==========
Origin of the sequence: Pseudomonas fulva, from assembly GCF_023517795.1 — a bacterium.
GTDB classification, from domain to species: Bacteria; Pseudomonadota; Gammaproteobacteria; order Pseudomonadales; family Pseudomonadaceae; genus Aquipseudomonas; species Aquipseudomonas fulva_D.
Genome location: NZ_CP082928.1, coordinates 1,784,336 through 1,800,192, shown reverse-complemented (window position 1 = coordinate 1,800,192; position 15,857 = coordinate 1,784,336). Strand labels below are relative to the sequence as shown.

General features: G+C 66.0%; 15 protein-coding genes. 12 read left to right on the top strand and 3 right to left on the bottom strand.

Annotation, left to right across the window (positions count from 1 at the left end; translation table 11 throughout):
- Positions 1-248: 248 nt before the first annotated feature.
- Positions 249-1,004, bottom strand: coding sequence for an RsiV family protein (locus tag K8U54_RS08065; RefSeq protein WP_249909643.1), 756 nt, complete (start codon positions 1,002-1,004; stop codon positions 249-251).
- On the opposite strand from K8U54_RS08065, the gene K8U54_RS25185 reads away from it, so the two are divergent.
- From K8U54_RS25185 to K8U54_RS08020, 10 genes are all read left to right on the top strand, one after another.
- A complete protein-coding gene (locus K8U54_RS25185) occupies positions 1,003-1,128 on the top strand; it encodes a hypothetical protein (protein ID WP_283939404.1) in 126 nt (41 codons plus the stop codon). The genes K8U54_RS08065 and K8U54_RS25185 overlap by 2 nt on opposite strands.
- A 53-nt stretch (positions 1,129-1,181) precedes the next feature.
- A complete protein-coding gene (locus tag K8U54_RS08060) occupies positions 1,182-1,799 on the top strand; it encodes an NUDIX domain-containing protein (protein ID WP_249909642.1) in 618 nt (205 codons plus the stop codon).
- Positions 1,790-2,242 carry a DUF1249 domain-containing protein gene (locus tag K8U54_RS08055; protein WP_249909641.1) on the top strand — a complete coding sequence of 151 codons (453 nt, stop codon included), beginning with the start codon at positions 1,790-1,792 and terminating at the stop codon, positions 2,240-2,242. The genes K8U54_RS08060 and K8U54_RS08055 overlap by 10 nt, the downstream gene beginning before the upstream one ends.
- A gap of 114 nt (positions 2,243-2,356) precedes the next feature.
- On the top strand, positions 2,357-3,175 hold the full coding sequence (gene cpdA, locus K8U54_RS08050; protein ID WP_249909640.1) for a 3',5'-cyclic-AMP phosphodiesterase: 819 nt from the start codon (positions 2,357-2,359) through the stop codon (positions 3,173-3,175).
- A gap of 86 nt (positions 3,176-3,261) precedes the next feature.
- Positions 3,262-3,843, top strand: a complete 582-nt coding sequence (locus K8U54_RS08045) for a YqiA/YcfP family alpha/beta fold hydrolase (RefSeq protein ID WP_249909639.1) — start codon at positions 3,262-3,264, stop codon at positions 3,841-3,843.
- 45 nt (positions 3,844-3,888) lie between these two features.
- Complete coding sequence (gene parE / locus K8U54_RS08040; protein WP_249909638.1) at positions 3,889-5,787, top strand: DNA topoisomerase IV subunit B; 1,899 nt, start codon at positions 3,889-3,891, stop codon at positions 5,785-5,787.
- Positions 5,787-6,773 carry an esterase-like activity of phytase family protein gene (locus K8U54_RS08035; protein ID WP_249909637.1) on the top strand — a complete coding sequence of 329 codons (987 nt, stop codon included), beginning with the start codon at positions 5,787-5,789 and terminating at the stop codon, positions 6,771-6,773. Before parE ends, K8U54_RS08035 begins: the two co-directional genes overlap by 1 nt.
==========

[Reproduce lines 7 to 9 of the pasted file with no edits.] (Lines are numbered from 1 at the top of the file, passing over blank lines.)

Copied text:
- Positions 249-1,004, bottom strand: coding sequence for an RsiV family protein (locus tag K8U54_RS08065; RefSeq protein WP_249909643.1), 756 nt, complete (start codon positions 1,002-1,004; stop codon positions 249-251).
- On the opposite strand from K8U54_RS08065, the gene K8U54_RS25185 reads away from it, so the two are divergent.
- From K8U54_RS25185 to K8U54_RS08020, 10 genes are all read left to right on the top strand, one after another.